Complaint: 17/094

Countdown Television

Details

Complainants
R. Scott
advertisers
Progressive Enterprises
Year
2017
Media
Television
Product
Food and Beverage
Clauses
Decision
No Grounds to Proceed
ASA Links
Website Listing
Decision Document

Document

2017_9400.png

COMPLAINT NUMBER 17/094

COMPLAINANT R Scott

ADVERTISER Progressive Enterprises Ltd ADVERTISEMENT Countdown Television DATE OF MEETING 27 March 2017

OUTCOME No Grounds to Proceed


Advertisement: The television advertisement for Countdown shows people doing their shopping at a Countdown supermarket. It also shows staff at Countdown doing their work, which includes helping with the "Food Rescue" charity.

The Chair ruled there were no grounds for the complaint to proceed.

Complainant, R Scott, said: Countdown advert promoting in-store donations to charities. I was very concerned to note that all the people shopping in the store were white skinned and all the people working in the store were brown skinned. This is clearly an example of casual racism which normalizes stereotypes and should not appear on New Zealand television. It is particularly harmful to Maori and Pacific Island youngsters as it promotes negative career aspirations for this group.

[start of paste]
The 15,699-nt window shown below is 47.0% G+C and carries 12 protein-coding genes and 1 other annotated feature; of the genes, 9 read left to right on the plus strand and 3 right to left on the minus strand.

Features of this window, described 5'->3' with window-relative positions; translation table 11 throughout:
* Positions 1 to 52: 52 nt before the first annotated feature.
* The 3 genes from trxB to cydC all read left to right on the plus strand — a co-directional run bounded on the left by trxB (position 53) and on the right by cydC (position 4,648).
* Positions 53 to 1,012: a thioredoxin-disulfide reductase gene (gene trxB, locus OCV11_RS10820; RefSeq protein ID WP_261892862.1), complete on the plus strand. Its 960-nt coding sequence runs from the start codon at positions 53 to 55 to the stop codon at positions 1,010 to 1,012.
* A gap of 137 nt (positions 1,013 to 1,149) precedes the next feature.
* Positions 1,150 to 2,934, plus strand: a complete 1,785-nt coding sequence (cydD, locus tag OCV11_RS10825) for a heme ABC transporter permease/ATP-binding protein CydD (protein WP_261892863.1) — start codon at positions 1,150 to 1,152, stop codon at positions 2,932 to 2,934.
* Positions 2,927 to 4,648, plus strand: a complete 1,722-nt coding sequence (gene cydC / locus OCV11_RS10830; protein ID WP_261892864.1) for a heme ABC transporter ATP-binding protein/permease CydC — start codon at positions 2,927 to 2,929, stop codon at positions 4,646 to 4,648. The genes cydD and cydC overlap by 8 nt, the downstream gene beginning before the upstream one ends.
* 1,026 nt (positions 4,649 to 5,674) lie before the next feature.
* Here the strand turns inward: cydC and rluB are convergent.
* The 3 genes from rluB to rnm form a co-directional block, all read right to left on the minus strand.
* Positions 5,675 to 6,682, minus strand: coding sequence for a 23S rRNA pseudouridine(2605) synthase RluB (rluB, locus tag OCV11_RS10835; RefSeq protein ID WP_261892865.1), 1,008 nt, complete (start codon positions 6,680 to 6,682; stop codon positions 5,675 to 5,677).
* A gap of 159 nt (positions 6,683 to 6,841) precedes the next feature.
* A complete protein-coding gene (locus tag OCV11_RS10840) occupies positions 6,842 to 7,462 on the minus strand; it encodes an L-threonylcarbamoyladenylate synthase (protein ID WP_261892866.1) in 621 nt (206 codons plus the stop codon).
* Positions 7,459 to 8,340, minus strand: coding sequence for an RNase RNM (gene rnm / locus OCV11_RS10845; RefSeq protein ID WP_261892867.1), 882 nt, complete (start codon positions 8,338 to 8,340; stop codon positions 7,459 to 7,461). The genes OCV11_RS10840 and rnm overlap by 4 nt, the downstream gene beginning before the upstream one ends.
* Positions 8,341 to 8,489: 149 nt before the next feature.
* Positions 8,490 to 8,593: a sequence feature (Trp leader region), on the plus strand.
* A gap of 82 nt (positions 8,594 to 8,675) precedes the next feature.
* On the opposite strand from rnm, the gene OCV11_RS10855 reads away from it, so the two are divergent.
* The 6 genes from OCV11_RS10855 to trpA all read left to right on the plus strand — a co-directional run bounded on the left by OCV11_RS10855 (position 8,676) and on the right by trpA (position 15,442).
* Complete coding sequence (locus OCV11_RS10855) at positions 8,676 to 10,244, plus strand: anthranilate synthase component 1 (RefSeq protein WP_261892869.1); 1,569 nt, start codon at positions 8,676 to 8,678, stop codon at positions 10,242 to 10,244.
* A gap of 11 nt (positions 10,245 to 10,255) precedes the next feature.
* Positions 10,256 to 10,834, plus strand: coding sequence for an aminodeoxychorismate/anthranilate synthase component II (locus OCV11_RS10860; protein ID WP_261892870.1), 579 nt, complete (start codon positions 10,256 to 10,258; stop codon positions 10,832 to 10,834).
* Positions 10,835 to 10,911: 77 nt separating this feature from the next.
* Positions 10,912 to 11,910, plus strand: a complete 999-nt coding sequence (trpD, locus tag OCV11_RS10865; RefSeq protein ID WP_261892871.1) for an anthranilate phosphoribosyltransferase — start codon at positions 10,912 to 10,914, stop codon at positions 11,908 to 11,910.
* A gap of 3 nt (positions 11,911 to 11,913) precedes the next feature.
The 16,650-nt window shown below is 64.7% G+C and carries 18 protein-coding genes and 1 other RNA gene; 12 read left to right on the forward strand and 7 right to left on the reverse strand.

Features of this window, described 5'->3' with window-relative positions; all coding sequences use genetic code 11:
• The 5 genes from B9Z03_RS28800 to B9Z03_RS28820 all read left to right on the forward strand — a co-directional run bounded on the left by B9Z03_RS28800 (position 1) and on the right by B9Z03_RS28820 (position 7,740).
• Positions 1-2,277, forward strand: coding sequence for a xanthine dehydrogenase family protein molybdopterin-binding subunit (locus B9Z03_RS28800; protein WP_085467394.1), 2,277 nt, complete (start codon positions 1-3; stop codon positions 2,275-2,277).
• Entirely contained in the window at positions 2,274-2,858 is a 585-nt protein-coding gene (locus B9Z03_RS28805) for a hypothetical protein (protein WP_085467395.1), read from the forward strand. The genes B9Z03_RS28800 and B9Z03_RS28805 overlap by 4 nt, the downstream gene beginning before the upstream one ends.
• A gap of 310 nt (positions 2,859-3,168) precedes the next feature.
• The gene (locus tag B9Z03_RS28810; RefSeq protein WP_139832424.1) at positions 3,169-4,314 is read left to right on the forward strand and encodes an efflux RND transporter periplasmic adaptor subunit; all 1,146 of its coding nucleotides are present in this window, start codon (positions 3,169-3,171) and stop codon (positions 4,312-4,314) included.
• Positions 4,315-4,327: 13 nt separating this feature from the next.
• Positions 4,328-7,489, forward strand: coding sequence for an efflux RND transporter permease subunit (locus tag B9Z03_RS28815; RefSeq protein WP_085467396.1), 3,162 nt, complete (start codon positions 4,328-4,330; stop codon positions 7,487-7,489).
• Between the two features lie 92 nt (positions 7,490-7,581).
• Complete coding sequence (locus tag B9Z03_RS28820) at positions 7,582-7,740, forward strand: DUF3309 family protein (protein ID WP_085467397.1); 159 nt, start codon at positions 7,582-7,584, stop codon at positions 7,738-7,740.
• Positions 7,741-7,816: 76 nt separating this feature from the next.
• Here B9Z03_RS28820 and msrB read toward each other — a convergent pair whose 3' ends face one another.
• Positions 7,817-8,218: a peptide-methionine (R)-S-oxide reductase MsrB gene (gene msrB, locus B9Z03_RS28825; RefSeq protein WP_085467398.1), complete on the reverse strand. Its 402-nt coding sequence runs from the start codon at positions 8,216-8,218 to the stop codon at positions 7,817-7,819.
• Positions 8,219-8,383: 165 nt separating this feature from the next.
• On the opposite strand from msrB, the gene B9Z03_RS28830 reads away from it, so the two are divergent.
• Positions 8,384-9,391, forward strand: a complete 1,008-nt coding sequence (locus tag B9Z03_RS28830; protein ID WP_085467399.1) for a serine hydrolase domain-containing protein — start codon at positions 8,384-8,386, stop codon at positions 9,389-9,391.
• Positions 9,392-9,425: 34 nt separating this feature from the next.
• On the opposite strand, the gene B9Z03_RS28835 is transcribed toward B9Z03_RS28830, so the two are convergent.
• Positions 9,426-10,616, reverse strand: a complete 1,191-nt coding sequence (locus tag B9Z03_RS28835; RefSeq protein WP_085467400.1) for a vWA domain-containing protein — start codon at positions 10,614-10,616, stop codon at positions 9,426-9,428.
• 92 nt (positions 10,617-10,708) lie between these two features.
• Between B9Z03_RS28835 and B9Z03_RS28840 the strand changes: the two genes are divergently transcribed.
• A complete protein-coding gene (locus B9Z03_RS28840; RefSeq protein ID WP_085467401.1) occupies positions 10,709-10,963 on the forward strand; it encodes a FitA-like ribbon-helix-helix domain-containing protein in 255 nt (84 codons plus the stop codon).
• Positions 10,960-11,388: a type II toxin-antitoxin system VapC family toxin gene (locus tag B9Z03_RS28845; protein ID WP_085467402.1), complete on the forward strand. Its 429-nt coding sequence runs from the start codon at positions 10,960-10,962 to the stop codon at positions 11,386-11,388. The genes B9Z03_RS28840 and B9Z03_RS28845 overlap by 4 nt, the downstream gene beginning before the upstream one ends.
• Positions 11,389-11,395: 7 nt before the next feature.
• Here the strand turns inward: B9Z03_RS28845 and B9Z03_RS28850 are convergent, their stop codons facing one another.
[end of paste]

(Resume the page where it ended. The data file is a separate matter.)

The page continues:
The relevant provisions were Code of Ethics - Basic Principle 4; Code for People in

Advertising - Basic Principle 3, Basic Principle 4.

The Chair noted the Complainant's concern that all the people shopping in the store were white skinned and all the people working in the store were brown skinned and that this was an example of casual racism.

The Chair agreed that the main people featured shopping in the store appeared to be

"white-skinned" or European, but disagreed that all the staff depicted were "brown skinned".

The Chair said that, on its own, featuring Europeans as the principal shoppers in the supermarket is not sufficient grounds to be considered a breach of the Code for People in Advertising or the Code of Ethics, as it is not likely to cause serious or widespread offence.

Therefore, the Chair ruled the advertisement had been prepared with a due sense of social responsibility to consumers and there was no apparent breach of Basic Principle 4 of the Code of Ethics or Basic Principles 3 or 4 of the Code for People in Advertising. Accordingly, the Chair ruled there were no grounds for the complaint to proceed.


Chai r' s Ruling: Complaint No Grounds to Proceed